Family Ties and Toxic Free Generations
OEC’s Devon Downeysmith, OEC’s climate communications and outreach manager, and her dad, David Michael Smith, a veteran journalist and videographer, share a deep concern for the potential health hazards posed by the presence of toxic chemicals in many children’s toys, apparel and furniture. Dad and daughter agree that the debate over the issue has been going on far too long. It’s time to pass the Toxic Free Kids Act – a bill that will likely be up for a vote in the next week.
Devon was born and raised in Portland and has lived there her entire life. Devon married her high school sweetheart, Bryce. They’re expecting their first child in December. David, who lives West Linn with his wife Sam Downey has been a freelance writer, biographer and director of video presentations. A dedicated environmentalist, he has sailed with Paul Watson, founder of the Sea Shepherd Conservation Society and the key figure in Animal Planet’s provocative reality cable series “Whale Wars.”
What started you thinking about toxic hazards in children’s toys, apparel and the like?
Devon: I had heard murmurings of this issue at various stages throughout my life, but it never struck me until I started to consider having my own family. It scares me to think that corporations would put toxic chemicals into the things I buy for my new baby, chemicals that could affect the health of my baby for the rest of their life. When I’m already concerned about how to make healthy choices for both my baby and me, it’s just distressing to think about having to educate myself about toxics, too. It shouldn’t be something we have to deal with. I want to believe that companies care about their customers and wouldn’t want to harm them. But the more I learn about the toxics-in-toys issue, the more I realize this isn’t always true.
David: I’m just concerned about my unborn grandchild – and everyone else’s grandchildren, frankly. I have long been aware of the claim that the origin of many illnesses, especially cancer, may be closely associated with hazardous chemicals in the things we buy for our homes and children. According to reports I’ve seen by the Washington State Department of Ecology, more than 5,000 children’s products contain toxic chemicals linked to cancer, hormone disruption and reproductive problems. And this isn’t obscure stuff: Major retailers such as Wal-Mart, Gap, Gymboree, Hallmark and H&M have reported using these substances in the products they sell.
Are these toxic ingredients a concern among your family and friends?
Devon: I feel like it’s an issue. But we have to really educate people about what “toxics” means. It’s such a broad term–a kind of buzzword that loses its impact because of cleanses and other pseudo-science. People need to be informed about specific hazardous chemicals and their risks to our health, and have the ability to acquire the science-based information they need. Of course, it can get overwhelming. But I do think that small changes, like the disclosure that this bill requires, can make a difference and allow us to feel – and be – empowered.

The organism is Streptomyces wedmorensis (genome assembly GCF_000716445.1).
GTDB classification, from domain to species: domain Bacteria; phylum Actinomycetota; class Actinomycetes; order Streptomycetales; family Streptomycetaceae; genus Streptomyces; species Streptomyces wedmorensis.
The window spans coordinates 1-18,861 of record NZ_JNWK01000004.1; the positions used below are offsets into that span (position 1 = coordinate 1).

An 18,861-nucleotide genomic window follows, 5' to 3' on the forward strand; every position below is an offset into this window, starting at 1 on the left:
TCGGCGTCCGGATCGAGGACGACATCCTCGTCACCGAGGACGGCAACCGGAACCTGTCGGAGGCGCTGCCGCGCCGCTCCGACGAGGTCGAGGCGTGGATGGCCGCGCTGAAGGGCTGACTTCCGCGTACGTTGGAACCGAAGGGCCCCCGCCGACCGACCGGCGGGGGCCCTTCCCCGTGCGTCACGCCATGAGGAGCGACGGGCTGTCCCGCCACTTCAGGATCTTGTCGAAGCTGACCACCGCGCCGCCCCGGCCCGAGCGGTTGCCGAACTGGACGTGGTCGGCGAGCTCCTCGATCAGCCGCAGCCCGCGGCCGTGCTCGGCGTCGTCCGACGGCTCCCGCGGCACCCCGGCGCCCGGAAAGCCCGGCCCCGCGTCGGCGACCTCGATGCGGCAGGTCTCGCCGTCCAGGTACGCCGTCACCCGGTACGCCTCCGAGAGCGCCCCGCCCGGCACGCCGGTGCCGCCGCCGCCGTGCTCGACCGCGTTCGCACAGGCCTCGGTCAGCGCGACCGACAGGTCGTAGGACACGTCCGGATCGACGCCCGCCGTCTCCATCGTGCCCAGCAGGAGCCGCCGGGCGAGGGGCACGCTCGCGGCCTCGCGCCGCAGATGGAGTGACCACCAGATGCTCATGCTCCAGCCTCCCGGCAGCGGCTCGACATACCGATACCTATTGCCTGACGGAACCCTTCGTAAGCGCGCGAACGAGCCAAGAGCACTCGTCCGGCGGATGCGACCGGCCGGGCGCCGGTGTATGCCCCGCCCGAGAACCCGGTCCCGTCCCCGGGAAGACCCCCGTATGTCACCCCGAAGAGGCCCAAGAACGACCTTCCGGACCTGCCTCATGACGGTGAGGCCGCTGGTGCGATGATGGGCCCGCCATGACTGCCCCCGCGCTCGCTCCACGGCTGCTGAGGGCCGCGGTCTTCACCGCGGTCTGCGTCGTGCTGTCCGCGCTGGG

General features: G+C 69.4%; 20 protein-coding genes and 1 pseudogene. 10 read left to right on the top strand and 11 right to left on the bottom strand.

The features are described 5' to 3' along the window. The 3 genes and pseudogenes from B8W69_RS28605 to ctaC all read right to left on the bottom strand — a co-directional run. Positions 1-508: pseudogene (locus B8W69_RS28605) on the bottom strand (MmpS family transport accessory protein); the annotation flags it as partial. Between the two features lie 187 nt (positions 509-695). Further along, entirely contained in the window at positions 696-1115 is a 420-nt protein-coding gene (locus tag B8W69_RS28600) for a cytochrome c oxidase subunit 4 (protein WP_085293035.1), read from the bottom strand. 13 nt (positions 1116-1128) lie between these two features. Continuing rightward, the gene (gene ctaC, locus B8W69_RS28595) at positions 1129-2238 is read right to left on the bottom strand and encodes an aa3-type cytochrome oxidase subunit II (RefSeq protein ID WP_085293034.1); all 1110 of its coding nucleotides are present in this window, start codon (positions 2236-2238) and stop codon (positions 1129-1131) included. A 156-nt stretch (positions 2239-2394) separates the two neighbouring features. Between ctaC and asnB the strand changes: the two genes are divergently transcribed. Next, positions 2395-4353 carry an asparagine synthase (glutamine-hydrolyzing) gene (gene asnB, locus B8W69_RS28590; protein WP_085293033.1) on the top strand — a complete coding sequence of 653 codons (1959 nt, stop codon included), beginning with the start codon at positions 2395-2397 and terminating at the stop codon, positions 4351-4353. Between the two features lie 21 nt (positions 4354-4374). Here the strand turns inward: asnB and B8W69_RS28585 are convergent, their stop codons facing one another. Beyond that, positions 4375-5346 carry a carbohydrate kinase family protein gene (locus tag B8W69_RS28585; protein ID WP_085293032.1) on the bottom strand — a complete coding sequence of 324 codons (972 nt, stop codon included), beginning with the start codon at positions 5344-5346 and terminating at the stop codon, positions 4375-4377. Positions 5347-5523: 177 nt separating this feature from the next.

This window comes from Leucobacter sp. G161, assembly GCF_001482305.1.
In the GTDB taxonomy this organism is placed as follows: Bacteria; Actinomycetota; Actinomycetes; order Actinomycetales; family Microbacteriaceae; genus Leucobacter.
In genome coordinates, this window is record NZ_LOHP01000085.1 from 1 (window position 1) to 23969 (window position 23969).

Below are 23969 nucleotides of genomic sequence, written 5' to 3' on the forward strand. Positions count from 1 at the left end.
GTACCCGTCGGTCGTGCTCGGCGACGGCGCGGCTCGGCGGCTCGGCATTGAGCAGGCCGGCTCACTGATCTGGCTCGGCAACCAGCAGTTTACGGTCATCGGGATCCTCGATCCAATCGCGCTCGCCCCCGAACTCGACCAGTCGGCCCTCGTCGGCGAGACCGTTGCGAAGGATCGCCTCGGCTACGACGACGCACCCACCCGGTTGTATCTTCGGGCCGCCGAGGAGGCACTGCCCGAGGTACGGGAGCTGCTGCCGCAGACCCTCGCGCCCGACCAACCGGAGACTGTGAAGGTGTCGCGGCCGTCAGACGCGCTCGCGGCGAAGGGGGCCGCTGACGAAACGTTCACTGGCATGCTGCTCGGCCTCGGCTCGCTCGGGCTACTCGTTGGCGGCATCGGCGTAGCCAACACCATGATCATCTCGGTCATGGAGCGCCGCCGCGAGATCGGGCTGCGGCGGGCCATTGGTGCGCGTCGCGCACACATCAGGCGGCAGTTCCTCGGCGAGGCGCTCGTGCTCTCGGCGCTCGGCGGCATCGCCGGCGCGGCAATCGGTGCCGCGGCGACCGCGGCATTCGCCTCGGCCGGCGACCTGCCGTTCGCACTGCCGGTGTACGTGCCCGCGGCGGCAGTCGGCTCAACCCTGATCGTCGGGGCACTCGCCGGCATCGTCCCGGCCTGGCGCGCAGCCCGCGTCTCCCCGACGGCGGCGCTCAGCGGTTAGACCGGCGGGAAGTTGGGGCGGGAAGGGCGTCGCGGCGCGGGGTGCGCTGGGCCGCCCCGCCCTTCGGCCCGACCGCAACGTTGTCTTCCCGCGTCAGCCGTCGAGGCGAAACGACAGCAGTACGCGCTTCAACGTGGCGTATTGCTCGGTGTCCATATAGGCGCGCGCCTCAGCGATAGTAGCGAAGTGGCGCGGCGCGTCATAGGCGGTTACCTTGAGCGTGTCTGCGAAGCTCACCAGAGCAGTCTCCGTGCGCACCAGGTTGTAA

David: There are so many seminal issues facing the public today – climate change leading the pack – that it’s difficult for people to focus on an issue unless it directly affects their immediate world. Because of my age, I rarely hear my contemporaries raise this issue, but I do notice that the Oregon Environmental Council (OEC), where Devon works, is doing an excellent job of bringing this topic into the public arena. Unless there is some tragedy involved, the mainstream media seems disinclined to shed much light on an issue.
As you know, Oregon’s state legislature is currently considering the Toxic Free Kids Act. What do you think of the bill?
Devon: I think it’s a no-brainer. Why shouldn’t we be informed about chemicals of concern in children’s products? We get to see an ingredients list on things we eat, why not this? Shouldn’t this be law already? I feel like this bill will correct an injustice that’s been with us too long.
David: It’s a good start. But disclosure is hardly adequate. Legislation should be proposed that, based on scientific evidence, disallows the use of toxic substances in the manufacture of children’s toys, furniture and clothing. For that matter, such substances should be probably be banned altogether.
What responsibilities do various segments of society share in addressing issues related to toxic hazards?
Devon: As a soon-to-be mom, I’m keenly aware that, as adults, it’s our responsibility to care for our children – the most vulnerable members of society who depend on us completely. Whether you’re talking about your own children or a child you’ve never met, the type of environment we create for our kids now will determine the emotional, physical and even spiritual health of the environment we all share. It may sound corny, but they’re our future. Our kids reflect our priorities and values now, while also illustrating the possibility of who we, as a society, can become. That’s the beauty of life, and every time I see that little moving figure on an ultrasound screen and know I love it already, I’m filled with awe at that beauty, as well an urge to protect it at any cost. Let’s protect our kids together so that when we look back, we know we’ve created a better world through how we cared for them.